Although it has been known that electrical stimulation to the brain can improve memory, neuroscientists at David Geffen School of Medicine at UCLA have pinpointed exactly where to direct the electric impulse as well as discovered that a weaker signal will do the trick.
The researchers followed 13 people with epilepsy who had ultrafine wires implanted in their brains to pinpoint the origin of their seizures. The team monitored the wires to record neuron activity as memories were formed, then sent a specific pattern of quick pulses back into the entorhinal area.
Using the ultrafine wires allowed researchers to precisely target the stimulation but use a voltage as low as one-tenth to one-fifth as strong as had been used in previous studies.
Eight of nine patients’ ability to recognize the faces of specific people improved after receiving electrical pulses to the right side of the brain’s entorhinal area, which is critical to learning and memory. However, electrical stimulation delivered to the left side of the region, tested on four other people, resulted in no improvement in the patient’s recall.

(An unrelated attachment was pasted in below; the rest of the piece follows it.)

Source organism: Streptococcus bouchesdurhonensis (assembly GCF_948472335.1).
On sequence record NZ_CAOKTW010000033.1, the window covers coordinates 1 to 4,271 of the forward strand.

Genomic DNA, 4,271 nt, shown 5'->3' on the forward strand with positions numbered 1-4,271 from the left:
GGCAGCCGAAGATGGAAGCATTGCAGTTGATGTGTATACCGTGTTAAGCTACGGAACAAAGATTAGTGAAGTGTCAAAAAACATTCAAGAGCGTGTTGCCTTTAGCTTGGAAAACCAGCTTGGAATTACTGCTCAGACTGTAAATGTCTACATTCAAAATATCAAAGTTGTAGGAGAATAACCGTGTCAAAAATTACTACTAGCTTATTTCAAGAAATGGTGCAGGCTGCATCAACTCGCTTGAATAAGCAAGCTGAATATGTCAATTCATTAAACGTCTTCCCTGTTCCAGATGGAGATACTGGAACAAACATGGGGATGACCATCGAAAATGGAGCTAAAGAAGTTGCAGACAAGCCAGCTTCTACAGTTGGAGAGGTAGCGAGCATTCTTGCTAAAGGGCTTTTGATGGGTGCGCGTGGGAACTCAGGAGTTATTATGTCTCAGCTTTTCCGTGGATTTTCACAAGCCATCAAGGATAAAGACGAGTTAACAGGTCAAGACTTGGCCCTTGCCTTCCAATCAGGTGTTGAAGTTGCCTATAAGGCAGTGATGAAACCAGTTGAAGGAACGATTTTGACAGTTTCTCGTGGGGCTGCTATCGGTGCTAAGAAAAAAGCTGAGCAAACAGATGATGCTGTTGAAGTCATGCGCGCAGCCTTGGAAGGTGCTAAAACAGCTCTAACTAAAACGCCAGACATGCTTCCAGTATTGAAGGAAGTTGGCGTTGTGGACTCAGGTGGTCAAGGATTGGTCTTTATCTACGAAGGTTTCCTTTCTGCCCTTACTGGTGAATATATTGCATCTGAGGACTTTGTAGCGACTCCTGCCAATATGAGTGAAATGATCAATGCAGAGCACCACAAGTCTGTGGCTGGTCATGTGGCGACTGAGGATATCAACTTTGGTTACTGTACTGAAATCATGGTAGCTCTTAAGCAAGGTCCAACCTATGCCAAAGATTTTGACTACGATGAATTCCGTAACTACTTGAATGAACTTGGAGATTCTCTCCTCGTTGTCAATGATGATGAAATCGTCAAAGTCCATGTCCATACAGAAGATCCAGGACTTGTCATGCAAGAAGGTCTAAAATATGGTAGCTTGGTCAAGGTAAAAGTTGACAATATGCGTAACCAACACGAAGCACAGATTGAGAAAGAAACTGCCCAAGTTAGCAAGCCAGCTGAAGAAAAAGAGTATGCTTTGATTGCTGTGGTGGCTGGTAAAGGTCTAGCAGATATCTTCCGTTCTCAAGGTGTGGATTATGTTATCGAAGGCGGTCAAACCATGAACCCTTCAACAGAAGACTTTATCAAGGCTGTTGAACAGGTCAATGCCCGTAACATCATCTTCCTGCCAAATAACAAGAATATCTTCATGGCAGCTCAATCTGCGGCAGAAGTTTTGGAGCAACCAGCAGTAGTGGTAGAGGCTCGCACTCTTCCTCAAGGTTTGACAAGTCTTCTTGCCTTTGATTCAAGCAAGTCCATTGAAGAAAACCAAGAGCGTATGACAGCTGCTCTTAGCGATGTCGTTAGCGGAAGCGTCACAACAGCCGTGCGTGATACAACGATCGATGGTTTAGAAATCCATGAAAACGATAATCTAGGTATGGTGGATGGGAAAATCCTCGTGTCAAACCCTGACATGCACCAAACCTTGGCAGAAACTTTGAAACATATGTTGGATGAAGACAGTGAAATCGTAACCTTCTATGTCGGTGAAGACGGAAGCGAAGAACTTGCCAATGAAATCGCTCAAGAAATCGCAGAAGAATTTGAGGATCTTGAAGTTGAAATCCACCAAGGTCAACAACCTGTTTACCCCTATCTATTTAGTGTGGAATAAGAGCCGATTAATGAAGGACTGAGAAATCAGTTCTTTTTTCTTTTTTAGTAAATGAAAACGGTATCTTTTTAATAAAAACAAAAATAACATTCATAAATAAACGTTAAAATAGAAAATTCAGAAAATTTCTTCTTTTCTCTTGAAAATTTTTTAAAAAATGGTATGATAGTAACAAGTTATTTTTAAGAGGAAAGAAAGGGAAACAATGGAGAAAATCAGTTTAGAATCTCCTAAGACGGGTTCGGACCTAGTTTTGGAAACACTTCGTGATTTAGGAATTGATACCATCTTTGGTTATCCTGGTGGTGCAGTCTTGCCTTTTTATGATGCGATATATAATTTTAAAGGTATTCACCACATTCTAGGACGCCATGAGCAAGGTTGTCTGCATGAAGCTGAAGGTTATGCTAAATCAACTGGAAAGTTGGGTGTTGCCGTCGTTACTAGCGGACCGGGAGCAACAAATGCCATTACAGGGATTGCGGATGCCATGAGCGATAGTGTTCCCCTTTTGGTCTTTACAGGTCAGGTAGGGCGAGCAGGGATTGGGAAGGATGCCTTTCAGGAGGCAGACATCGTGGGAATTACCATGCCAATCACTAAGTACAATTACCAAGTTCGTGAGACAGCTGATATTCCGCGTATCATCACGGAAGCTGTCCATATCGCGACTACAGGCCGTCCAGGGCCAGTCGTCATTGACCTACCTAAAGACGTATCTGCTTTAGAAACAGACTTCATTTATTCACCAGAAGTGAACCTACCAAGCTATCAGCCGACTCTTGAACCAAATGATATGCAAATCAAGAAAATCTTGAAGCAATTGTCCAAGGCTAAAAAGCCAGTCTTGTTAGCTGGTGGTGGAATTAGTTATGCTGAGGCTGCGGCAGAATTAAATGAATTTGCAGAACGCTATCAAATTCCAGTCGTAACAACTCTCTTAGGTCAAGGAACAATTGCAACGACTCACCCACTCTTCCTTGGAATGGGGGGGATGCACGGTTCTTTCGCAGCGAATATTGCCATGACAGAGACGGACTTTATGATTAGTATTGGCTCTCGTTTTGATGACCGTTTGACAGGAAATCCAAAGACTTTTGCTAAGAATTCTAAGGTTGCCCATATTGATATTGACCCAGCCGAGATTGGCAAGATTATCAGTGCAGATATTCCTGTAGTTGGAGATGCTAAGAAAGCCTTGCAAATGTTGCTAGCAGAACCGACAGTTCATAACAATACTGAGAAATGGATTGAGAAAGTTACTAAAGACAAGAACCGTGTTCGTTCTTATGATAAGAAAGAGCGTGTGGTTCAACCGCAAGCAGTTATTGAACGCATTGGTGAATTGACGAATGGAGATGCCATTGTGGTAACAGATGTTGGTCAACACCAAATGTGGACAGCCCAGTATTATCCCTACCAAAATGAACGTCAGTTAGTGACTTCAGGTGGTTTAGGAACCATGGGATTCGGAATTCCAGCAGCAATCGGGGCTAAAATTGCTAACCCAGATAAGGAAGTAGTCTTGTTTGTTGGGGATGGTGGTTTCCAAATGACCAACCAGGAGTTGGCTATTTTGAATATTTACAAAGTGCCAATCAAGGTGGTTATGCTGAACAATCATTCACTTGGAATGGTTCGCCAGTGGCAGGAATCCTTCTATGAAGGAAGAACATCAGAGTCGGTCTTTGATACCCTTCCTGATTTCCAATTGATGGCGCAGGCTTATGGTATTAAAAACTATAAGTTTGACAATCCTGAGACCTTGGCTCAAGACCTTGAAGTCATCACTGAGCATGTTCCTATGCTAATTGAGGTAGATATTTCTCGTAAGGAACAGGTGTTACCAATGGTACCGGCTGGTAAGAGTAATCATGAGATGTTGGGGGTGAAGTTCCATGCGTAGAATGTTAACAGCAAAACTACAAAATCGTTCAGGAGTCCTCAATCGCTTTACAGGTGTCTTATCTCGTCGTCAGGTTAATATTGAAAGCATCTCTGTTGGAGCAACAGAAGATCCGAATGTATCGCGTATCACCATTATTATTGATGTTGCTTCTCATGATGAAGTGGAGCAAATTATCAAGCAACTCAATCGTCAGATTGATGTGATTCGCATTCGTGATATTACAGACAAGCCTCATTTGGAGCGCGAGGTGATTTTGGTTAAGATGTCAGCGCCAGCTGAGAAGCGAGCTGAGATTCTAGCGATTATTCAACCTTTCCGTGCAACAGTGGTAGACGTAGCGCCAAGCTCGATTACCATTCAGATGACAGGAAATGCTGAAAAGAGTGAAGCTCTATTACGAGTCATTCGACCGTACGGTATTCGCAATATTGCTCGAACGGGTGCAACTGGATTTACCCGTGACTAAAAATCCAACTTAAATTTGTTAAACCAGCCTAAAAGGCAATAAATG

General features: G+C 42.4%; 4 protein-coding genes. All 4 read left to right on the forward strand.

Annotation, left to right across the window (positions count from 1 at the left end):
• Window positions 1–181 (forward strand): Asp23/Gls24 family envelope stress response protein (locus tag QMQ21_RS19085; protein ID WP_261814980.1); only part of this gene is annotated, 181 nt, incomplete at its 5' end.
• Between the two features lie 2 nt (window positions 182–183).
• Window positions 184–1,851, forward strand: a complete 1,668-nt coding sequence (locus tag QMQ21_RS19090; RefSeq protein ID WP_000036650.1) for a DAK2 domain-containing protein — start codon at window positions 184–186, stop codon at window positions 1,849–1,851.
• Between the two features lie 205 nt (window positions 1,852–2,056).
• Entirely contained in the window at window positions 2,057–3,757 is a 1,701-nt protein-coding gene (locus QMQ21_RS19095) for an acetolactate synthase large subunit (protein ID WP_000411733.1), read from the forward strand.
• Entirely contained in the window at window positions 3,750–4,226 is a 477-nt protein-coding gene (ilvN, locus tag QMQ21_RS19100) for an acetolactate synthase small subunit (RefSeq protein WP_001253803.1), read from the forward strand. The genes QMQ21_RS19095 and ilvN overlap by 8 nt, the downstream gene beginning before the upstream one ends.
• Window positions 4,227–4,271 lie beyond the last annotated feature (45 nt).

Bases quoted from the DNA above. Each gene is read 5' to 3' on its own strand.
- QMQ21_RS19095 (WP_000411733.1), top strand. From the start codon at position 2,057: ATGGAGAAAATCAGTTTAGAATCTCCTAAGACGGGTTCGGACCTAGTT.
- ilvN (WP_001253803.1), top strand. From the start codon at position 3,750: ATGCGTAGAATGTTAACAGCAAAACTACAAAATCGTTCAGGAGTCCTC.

Noting that other studies have resulted in less consistent results, the authors show that it is both where and how the charge is applied, and express the capacity this treatment has for tackling memory disorders like Alzheimer’s disease.
The study suggests that even low currents of electricity can affect the brain circuits that control memory and human learning. It also illustrates the importance of precisely targeting the stimulation to the right entorhinal region. Other studies that applied stimulation over a wide swath of brain tissue have produce conflicting results.